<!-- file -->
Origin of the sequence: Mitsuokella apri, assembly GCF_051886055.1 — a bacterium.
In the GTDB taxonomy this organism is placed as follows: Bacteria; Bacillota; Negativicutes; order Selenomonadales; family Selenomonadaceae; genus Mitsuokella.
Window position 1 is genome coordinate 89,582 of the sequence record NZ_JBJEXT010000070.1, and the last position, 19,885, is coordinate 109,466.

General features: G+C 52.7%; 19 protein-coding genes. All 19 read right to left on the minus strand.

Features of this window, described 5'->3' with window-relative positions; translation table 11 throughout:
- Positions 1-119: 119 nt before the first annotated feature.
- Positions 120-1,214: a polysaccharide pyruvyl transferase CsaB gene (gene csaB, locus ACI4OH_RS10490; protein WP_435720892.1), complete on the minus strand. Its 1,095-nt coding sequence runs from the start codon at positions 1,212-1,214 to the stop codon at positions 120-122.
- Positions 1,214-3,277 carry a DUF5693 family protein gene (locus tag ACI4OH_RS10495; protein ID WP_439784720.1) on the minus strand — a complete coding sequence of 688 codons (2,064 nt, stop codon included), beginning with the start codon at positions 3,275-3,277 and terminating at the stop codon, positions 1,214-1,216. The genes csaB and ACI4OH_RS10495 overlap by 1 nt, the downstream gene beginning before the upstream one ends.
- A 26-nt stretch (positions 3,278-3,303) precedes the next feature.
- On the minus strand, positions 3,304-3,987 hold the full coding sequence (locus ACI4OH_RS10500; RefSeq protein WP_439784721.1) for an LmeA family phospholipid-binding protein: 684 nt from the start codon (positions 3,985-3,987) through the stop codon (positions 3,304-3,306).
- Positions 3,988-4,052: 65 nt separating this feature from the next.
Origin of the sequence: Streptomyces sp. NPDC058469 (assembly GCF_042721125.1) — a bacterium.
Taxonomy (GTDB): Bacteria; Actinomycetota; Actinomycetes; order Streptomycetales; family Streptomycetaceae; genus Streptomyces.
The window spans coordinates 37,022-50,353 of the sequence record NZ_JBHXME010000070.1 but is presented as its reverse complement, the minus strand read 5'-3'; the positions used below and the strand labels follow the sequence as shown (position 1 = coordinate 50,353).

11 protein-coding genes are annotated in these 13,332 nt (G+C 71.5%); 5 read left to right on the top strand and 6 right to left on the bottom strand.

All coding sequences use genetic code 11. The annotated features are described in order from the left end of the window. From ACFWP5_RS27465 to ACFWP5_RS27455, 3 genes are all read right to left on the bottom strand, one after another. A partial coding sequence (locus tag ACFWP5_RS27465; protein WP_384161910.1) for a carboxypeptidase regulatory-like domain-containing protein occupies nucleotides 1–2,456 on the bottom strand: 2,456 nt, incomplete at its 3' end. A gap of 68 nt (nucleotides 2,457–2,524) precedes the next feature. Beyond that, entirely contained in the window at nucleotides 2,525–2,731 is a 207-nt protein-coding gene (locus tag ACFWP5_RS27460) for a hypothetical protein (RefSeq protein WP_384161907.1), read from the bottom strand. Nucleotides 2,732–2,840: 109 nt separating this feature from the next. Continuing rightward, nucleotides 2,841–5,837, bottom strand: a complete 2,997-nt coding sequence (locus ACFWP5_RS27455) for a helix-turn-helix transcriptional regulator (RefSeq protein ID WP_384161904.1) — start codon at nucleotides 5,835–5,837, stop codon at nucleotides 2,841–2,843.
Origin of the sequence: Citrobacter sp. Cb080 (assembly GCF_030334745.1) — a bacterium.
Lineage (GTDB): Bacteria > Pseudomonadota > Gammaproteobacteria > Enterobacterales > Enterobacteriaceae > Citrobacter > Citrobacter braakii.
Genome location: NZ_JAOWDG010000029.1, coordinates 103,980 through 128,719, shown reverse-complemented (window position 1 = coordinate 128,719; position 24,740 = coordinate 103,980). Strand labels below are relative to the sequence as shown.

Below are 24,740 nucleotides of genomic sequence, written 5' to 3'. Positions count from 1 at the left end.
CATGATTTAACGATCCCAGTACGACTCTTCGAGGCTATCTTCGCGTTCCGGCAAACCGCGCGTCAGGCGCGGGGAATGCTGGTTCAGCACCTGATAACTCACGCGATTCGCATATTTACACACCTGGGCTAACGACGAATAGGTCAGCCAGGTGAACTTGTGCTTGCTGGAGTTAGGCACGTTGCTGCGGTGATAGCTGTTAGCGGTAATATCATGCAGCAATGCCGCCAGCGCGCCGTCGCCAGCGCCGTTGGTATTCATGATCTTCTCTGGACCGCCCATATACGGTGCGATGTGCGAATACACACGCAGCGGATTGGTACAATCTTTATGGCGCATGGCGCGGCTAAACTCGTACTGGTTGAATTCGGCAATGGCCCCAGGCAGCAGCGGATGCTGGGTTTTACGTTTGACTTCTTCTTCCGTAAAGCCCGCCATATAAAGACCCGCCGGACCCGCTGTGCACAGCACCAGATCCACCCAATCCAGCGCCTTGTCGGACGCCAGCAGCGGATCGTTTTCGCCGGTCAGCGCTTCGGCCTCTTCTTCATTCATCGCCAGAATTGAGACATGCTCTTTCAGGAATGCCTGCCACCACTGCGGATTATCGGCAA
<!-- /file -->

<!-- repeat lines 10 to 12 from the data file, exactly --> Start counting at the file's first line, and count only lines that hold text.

- On the minus strand, positions 3,304-3,987 hold the full coding sequence (locus ACI4OH_RS10500; RefSeq protein WP_439784721.1) for an LmeA family phospholipid-binding protein: 684 nt from the start codon (positions 3,985-3,987) through the stop codon (positions 3,304-3,306).
- Positions 3,988-4,052: 65 nt separating this feature from the next.
Origin of the sequence: Streptomyces sp. NPDC058469 (assembly GCF_042721125.1) — a bacterium.